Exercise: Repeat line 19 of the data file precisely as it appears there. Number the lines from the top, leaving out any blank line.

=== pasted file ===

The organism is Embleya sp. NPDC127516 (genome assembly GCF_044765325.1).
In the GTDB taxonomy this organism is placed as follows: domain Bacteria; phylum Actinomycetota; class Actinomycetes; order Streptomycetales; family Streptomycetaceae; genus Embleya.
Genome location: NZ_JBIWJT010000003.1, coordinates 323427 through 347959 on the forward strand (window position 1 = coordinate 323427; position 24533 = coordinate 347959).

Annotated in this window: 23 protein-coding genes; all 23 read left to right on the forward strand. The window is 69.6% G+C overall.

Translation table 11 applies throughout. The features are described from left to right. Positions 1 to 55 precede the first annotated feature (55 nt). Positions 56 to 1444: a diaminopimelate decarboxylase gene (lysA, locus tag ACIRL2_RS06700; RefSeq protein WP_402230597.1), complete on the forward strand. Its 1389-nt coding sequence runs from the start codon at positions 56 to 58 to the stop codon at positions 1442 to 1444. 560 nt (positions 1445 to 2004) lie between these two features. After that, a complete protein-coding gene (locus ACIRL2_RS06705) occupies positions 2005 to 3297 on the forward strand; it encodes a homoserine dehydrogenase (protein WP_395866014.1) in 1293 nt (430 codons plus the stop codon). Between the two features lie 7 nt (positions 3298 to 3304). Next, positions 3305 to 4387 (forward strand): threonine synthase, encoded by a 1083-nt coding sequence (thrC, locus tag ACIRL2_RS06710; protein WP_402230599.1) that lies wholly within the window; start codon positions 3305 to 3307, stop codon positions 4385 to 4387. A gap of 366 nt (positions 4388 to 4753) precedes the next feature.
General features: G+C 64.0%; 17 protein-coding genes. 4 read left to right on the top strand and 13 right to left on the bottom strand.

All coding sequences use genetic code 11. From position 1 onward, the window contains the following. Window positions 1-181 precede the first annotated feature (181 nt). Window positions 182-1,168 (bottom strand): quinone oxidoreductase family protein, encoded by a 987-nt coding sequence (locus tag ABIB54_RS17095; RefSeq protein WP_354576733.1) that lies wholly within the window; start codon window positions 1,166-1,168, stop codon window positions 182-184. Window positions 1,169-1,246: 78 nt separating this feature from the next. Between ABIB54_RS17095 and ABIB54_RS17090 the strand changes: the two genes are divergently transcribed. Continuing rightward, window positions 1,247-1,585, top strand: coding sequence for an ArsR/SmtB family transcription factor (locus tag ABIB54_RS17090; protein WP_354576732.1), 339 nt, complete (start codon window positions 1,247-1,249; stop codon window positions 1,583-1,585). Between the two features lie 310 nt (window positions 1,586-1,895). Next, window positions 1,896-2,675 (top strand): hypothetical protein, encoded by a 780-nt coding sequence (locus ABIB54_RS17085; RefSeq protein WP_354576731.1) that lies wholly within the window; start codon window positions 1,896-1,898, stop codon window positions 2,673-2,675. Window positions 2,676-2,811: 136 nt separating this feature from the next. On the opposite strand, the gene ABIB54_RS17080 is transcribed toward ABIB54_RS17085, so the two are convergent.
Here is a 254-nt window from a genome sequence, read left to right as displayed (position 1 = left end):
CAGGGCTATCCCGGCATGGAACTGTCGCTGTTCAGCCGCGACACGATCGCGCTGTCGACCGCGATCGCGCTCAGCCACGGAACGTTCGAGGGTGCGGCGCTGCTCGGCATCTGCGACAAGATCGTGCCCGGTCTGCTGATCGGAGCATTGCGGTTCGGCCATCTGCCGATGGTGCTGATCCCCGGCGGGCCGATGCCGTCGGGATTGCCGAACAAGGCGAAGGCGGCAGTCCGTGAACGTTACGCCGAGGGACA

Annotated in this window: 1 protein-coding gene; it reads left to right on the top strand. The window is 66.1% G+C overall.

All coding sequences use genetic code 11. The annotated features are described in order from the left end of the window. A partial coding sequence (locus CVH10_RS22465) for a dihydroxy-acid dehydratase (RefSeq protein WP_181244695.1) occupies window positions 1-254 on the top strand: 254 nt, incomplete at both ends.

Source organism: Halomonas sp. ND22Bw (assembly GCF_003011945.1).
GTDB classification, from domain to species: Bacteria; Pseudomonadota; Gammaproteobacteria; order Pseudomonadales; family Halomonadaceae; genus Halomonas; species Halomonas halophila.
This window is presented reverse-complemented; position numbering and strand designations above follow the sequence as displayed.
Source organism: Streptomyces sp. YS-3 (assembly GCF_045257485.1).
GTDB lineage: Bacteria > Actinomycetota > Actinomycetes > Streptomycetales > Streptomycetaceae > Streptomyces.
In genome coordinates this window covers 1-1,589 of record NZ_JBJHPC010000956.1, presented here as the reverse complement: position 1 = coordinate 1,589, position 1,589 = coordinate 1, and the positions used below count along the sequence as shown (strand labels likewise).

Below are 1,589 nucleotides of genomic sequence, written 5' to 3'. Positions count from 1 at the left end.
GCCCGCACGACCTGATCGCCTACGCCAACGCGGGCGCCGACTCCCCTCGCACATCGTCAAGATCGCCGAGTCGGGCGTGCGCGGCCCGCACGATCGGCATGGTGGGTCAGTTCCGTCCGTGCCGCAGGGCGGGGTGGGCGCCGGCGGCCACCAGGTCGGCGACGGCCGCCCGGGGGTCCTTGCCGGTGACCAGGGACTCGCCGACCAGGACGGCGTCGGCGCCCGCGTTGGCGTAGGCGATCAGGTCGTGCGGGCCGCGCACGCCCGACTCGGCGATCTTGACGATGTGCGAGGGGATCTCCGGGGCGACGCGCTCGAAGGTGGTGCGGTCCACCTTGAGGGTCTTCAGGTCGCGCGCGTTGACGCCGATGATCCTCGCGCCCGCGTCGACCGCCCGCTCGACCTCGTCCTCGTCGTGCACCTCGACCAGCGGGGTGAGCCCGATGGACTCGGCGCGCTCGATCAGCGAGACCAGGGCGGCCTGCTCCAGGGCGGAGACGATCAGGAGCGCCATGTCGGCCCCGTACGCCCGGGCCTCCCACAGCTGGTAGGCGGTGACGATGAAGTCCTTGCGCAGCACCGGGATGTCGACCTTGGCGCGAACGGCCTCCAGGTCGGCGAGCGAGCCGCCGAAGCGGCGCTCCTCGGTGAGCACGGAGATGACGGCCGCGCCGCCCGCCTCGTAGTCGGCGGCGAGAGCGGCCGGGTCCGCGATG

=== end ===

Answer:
GCCCGCACGACCTGATCGCCTACGCCAACGCGGGCGCCGACTCCCCTCGCACATCGTCAAGATCGCCGAGTCGGGCGTGCGCGGCCCGCACGATCGGCATGGTGGGTCAGTTCCGTCCGTGCCGCAGGGCGGGGTGGGCGCCGGCGGCCACCAGGTCGGCGACGGCCGCCCGGGGGTCCTTGCCGGTGACCAGGGACTCGCCGACCAGGACGGCGTCGGCGCCCGCGTTGGCGTAGGCGATCAGGTCGTGCGGGCCGCGCACGCCCGACTCGGCGATCTTGACGATGTGCGAGGGGATCTCCGGGGCGACGCGCTCGAAGGTGGTGCGGTCCACCTTGAGGGTCTTCAGGTCGCGCGCGTTGACGCCGATGATCCTCGCGCCCGCGTCGACCGCCCGCTCGACCTCGTCCTCGTCGTGCACCTCGACCAGCGGGGTGAGCCCGATGGACTCGGCGCGCTCGATCAGCGAGACCAGGGCGGCCTGCTCCAGGGCGGAGACGATCAGGAGCGCCATGTCGGCCCCGTACGCCCGGGCCTCCCACAGCTGGTAGGCGGTGACGATGAAGTCCTTGCGCAGCACCGGGATGTCGACCTTGGCGCGAACGGCCTCCAGGTCGGCGAGCGAGCCGCCGAAGCGGCGCTCCTCGGTGAGCACGGAGATGACGGCCGCGCCGCCCGCCTCGTAGTCGGCGGCGAGAGCGGCCGGGTCCGCGATG